By Ros Krasny
WASHINGTON, May 17 (Reuters) - Cases of porcine epidemic diarrhea (PEDV), a virus associated with diarrhea, vomiting and dehyrdation in hogs, has been found in Iowa and possibly beyond, U.S. government and private industry officials said on Friday.
The outbreak, the severity of which is not yet known, is believed to be the first of PEDV in the western hemisphere, although the virus exists in much of the world.
The USDA's National Veterinary Services Laboratories has detected the virus in the Iowa hog population, a Department of Agriculture spokesman said.
Cindy Cunningham, spokeswoman for the National Pork Board in Des Moines, Iowa, said: 'It may be a little bit more widespread than just with Iowa at this point ... we're still trying to understand that and determine where it all is.'
Hog futures in Chicago fell sharply on Friday as rumors swirled the disease had been detected in Iowa, the largest U.S. producing state, and Minnesota.
PEDV is not a food safety concern and does not affect humans, the USDA spokesman said.
Officials with USDA's Animal and Plant Health Inspection Service (APHIS) held a call with livestock industry representatives on Friday to discuss the situation. There are currently no interstate trade restrictions related to PEDV for U.S. hogs and pigs.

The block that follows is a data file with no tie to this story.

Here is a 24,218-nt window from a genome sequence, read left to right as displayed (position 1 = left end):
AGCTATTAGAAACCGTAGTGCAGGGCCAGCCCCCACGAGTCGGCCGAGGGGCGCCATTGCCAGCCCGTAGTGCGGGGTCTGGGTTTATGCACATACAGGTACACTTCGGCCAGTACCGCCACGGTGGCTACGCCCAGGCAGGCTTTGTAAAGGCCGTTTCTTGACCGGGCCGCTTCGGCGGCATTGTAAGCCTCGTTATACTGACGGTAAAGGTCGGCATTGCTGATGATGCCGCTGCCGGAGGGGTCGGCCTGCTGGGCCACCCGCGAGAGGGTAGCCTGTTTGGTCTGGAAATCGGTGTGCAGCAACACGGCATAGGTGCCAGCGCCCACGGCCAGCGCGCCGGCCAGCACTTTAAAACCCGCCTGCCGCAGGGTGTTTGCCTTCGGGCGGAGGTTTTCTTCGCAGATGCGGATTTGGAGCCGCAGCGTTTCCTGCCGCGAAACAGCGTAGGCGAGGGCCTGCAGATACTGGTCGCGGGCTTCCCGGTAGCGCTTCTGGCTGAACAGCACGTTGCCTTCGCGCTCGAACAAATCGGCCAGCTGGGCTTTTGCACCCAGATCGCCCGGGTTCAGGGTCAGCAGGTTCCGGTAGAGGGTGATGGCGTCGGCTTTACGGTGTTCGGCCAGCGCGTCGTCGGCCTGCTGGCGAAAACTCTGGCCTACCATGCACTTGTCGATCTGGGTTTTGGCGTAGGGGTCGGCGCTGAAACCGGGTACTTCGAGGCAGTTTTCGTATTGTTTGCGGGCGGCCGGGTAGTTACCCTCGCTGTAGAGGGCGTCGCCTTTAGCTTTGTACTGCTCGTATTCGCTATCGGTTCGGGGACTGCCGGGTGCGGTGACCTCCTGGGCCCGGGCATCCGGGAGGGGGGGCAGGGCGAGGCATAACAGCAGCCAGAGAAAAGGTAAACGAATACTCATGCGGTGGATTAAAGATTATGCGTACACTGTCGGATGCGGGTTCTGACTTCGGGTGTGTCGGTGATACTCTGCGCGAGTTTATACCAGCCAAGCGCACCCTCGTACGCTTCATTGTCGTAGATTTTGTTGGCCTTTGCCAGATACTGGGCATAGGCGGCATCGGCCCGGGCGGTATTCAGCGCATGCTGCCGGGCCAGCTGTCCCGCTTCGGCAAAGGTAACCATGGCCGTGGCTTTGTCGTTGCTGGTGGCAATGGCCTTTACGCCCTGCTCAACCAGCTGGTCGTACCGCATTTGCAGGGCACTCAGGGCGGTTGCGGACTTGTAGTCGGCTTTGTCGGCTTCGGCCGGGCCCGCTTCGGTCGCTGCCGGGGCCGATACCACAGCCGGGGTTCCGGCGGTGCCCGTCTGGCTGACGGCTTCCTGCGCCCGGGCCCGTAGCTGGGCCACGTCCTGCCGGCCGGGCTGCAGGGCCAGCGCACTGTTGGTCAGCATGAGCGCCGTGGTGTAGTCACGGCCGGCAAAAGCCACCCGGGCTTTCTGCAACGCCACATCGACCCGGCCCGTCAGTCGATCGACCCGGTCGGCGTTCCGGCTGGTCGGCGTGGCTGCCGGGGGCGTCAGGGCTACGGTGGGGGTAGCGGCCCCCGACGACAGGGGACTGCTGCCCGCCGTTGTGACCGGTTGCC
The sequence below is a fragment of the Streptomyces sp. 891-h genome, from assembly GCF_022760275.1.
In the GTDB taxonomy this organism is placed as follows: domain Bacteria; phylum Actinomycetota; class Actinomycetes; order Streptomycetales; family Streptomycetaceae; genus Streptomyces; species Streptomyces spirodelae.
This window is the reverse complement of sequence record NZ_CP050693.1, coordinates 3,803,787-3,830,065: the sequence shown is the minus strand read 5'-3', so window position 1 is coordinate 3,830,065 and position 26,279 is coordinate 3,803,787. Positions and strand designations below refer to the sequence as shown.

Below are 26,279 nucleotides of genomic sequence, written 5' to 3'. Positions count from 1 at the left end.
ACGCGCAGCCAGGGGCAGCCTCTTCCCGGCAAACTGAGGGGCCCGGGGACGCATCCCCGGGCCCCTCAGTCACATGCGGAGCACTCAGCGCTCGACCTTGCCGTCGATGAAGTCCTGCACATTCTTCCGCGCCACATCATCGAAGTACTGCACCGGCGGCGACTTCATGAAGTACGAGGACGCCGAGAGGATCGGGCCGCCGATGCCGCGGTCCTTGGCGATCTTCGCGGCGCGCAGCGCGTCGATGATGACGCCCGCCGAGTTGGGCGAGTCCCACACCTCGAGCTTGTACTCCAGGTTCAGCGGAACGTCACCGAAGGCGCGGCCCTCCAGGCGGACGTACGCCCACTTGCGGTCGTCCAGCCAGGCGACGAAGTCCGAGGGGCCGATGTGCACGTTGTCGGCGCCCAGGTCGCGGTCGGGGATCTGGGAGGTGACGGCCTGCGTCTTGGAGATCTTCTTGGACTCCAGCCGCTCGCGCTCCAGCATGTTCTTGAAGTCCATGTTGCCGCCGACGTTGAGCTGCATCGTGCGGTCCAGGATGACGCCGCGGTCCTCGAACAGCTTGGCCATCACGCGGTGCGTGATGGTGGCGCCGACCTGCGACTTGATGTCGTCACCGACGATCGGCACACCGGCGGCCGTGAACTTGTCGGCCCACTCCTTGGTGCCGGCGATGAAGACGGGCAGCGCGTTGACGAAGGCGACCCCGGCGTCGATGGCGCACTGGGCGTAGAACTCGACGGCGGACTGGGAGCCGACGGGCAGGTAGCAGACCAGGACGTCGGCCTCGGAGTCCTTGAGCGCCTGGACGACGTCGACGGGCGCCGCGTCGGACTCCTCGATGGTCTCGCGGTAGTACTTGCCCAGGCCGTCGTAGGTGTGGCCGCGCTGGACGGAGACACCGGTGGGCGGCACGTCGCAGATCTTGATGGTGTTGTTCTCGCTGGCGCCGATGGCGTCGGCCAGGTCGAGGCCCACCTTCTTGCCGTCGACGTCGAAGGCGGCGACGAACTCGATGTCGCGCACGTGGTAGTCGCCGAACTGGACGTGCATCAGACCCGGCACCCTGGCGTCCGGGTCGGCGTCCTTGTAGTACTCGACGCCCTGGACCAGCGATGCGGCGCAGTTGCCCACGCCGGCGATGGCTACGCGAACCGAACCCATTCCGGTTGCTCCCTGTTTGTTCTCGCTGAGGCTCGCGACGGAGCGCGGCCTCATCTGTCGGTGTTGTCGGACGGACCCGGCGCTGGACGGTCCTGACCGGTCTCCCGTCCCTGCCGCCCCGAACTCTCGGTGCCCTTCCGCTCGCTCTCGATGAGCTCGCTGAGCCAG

PEDV has been seen in England, much of Europe, China, Taiwan and South Korea, according to Iowa State University. It closely resembles transmissible gastroenteritis (TGE) in swine.
'We don't know the orientation of this particular disease (PEDV) and how it first got here to the United States,' Cunningham said.
Tom Burkgren, executive director of the American Association of Swine Veterinarians, said his group was getting 'conflicting reports' on how the virus might have arrived.
There is no effective treatment for the virus other than good care and the provision of adequate water to combat dehydration, according to the university. Sanitary and quarantine measures can help to slow the spread of the virus.
'All ages of the swine can be affected. But the most severe clinical signs are seen in the very young and nursing baby pigs, the baby pigs that are still nursing,' said Burkgren.
(Additional reporting by Theopolis Waters and P. J. Huffstutter in Chicago; Editing by Chris Reese and Andre Grenon) Keywords: USDA HOGS/VIRUS
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